My grandma’s parents on my mom’s side of the family were from Upper Tract, WV close to Franklin, WV. They both grew up on farms. My great grandfather quit school in the 8th grade so he could take could of the farm, because his dad was sick. He never went back to school. He loved to play baseball. He was a very good hunter. He continued to farm his whole life. My great grandma was a housewife. She also helped on the farm. My grandma still lives in Dorcas, WV. She is the secretary of the West Virginia Extension Office in Petersburg, WV. She has worked there for 48 years.
My mom and dad met in college at Potomac State College. They were married in 1998 in Oakland. I was born 12, almost 13, years ago. We lived in Terra Alta then. We moved when I was one from Terra Alta to Aurora and rented a home from Mark and Ladeana Teets. My mom and dad wanted to buy a farm. We asked the Teets if we could buy the farm where we rented. They wanted to sell the farm where they lived instead. So when my sister was three months old, we bought the farm where we live now in Eglon.
We have lived here for 11 years. We have a farm with cows and calves, sheep and chickens. My dad farms, drives the school bus, and helps my grandma at the stockyards. My mom is Assistant Manager at Southern States in Oakland, MD.
I love living in Eglon. I love the scenery of farmland all around me. I like all the farmers and love to watch their animals out in the fields. Most our neighbors are very nice and like to help each other farm. I like to have my own cows and sheep. I have some of my own cows. I have showed a steer at the Buckwheat Festival for four years. I can’t imagine living anywhere else.
My Family History by Willie Bachtel (5th Grade)
My dad’s ancestors came to America from Germany. Some of them were farmers. In 1957, my grandparents, Eugene and Bernadine Bachtel, bought a farm in Eglon, WV, and continued the tradition of farming. They raised six kids, three boys and three girls. My dad, Gary, is their youngest son and still works on the family farm.
Farming is a tradition that has been passed down through generations in my family. My great-grandparents, Mark and Twila Bachtel and Willie and Grace Roth, were dairy farmers. The family farm today is also a dairy farm. One other tradition is getting together with family at Christmastime and opening presents at my grandparents’ house. We also get together with family at Easter for dinner and an egg hunt. At Thanksgiving, we have a turkey dinner.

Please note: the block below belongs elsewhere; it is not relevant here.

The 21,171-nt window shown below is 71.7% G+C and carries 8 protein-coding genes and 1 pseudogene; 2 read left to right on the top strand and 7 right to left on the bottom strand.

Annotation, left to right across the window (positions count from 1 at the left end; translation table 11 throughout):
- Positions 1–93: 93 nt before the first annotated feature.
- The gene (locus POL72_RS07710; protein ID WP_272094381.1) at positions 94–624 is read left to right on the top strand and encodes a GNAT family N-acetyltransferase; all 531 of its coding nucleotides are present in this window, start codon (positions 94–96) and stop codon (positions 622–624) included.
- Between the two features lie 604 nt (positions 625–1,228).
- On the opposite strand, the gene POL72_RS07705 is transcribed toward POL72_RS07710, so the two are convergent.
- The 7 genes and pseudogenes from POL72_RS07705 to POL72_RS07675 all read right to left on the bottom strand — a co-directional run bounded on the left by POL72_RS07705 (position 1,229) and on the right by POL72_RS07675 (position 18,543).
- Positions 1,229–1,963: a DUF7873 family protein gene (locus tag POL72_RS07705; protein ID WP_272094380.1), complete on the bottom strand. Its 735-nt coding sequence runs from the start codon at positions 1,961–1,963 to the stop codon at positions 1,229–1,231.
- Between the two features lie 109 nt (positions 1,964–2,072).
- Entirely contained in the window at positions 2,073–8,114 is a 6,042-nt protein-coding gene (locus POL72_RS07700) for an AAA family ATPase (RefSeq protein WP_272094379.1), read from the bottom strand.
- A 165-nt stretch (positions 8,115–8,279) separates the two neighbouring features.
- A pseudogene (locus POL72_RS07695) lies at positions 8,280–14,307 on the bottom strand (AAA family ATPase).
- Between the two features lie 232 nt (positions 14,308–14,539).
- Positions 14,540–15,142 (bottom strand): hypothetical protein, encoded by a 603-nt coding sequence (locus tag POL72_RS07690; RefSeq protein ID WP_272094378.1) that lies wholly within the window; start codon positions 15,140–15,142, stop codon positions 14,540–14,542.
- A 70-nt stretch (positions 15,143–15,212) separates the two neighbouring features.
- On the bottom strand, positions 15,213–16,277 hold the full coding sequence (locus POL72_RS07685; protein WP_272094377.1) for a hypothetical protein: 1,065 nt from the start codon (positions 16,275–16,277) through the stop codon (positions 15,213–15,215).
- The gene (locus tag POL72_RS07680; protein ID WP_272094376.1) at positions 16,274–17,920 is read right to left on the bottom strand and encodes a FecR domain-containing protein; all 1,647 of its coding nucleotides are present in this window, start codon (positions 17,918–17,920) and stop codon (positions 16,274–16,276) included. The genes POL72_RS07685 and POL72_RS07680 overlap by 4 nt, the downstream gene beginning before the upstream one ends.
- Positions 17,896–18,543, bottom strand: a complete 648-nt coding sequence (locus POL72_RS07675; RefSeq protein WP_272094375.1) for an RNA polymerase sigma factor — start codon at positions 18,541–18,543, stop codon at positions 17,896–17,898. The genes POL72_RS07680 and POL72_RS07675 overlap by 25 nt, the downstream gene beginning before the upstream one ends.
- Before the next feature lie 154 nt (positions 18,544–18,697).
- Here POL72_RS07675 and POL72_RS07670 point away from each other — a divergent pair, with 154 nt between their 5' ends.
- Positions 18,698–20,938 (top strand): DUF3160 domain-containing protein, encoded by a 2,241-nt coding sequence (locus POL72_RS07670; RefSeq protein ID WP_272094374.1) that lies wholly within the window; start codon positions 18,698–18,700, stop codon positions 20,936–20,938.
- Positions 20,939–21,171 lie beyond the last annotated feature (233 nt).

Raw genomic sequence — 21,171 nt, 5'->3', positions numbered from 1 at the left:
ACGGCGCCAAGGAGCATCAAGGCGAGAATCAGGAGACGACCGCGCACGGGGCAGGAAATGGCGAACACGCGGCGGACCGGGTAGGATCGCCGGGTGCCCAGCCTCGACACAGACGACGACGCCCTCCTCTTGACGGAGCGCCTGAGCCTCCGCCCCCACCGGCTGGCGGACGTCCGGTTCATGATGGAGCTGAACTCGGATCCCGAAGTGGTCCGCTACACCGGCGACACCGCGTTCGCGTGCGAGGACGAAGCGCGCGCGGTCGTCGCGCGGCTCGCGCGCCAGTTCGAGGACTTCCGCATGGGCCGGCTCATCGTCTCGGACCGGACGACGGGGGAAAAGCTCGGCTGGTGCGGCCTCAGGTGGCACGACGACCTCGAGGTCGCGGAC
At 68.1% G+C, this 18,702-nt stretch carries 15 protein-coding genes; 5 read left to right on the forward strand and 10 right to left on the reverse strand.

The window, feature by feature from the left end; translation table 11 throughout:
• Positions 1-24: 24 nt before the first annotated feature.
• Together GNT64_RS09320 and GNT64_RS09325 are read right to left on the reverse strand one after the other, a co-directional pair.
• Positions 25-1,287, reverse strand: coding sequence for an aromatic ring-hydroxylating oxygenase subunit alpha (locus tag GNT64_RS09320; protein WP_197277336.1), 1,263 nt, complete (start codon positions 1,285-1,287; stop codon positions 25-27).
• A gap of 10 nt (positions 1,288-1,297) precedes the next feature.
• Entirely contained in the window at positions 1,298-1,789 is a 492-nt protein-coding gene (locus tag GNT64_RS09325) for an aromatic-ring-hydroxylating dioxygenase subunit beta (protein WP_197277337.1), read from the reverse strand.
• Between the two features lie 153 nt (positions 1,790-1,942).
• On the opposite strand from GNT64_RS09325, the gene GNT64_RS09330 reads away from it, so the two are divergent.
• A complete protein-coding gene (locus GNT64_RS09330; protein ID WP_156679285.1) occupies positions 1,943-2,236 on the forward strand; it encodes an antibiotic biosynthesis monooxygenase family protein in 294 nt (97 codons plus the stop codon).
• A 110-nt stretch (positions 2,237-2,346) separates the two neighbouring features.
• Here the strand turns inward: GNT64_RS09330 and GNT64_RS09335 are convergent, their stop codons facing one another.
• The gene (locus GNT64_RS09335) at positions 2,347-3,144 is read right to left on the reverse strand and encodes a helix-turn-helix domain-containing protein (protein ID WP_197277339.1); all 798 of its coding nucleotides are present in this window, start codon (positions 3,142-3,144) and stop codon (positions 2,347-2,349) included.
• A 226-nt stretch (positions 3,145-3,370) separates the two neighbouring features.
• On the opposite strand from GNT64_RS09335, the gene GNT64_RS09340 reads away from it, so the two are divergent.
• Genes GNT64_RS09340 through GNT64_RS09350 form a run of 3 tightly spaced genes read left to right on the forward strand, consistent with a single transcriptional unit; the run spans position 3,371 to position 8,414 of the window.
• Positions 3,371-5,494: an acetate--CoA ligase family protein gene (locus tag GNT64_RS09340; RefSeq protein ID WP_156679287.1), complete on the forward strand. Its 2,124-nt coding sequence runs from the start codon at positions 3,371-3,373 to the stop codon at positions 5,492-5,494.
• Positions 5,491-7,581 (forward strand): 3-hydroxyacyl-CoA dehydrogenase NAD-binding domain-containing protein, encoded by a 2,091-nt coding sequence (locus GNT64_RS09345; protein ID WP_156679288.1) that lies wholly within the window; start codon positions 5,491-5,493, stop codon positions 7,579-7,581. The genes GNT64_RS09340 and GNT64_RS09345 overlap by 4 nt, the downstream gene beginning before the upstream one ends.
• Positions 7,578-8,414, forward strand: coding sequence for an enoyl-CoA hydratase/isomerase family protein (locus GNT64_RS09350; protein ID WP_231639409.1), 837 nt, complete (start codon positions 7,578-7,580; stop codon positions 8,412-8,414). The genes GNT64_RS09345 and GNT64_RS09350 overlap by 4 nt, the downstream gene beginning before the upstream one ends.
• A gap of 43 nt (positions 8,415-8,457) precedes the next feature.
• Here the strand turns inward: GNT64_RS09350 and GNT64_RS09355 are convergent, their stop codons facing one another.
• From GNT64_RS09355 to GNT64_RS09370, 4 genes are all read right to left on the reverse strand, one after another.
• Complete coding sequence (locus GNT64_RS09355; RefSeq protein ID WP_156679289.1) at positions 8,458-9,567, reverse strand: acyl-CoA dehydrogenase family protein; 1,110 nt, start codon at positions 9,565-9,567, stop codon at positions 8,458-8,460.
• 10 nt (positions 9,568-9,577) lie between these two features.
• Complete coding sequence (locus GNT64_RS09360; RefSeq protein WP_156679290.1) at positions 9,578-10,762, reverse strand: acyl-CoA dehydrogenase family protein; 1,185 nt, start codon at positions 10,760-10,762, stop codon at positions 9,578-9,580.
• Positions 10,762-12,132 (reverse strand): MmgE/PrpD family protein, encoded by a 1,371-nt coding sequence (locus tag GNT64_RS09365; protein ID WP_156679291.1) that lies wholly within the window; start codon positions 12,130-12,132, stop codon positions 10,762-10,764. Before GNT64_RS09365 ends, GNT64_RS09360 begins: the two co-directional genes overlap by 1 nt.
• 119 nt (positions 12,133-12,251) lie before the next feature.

Living in Eglon has allowed us to have a dairy farm. There are other good things about living here. We have nice country neighbors. There is a post office, a doctor, a convenience store, and a feed store, within the town of Eglon. We are also close to Garrett Memorial Hospital, Ruby Memorial Hospital, and Mon General Hospital.
I have lots of people in my family that have served in the military. One of them was my great-uncle, Clifton Bachtel. He served in World War II. Other members of my family who served in World War II include my great-great-uncles, Bob Wiles and Homer Knotts. My great-grandfather, Dale Stemple, and my great-uncle, Kenneth Bachtel, also served in the military. I believe these people are heroes, because they risked their lives to protect our country.
Another hero in my family would be my great-uncle, Charles Roth, who lost his arm in a sawmill accident. As soon as he was able, he went back to work with one arm. I consider him a hero, because he kept working, even though he was missing an arm.
My grandfather, Eugene Bachtel, also worked at a sawmill. Back then, he earned $5 per day. Five dollars used to buy a lot more than it does now. Three loaves of bread used to cost 25 cents.
My great-grandparents, Willie and Grace Roth, were once mail carriers. When my grandma, Bernadine, was 5, she rode with her parents on the mail routes. She learned her ABC’s by reading the newspapers. People used to order a lot of things through mail order catalogs, before you could order things online.
My grandma says that life was very different when she was my age. Eglon used to have a dentist’s office and a blacksmith’s shop. There was also a doctor’s office, where the doctor would remove people’s tonsils in an upstairs bedroom, back before there was a hospital nearby. The doctor used to go to a person’s house to deliver a baby. The feed mill would grind buckwheat flour. The Horseshoe Run Store and Post Office was a country store that sold a little bit of everything, including material, thread, yarn, sewing supplies, shoes, stockings, groceries, carpenter’s supplies, rubber boots, and animal feed. After the feed bags were empty, the women would wash the bags and use the material to make dresses. The store also sold cookies, penny candy, and nickel candy bars.
Back then, farms were smaller, and farmers had less technology. They milked by hand and used teams of horses to pull plows. People grew their own food, raised animals to butcher, hunted, and fished for food. They canned food to preserve it, because there were no freezers. Without electric, they didn’t have refrigerators, so they used ice boxes and water to keep food cold. Food was cooked on a wood or coal stove. Even toast was made on the cook stove.
Schools were also smaller. Many schools had only one or two rooms and the same teacher for all the students. There was no indoor plumbing. Water had to be carried in buckets from springs, and, if you wanted to go to the bathroom, you had to go to the outhouse.
There were no cell phones, just wall phones with party lines. Music was played on victrolas and, later, radios. There were fewer cars on the roads and more horses and buggies. The cars were not as high tech as today’s cars.
I have quite an interesting family. There are lots of good people in my family. I love everyone in my family.
Congrats Erika, Erica, Tyler, and Willie! You all did a fantastic job! Also, congrats to the entire 5th grade at Aurora School for the best overall class of essays. We at the Aurora Project can’t wait to work with Aurora School next year. To all the students – enjoy your summer!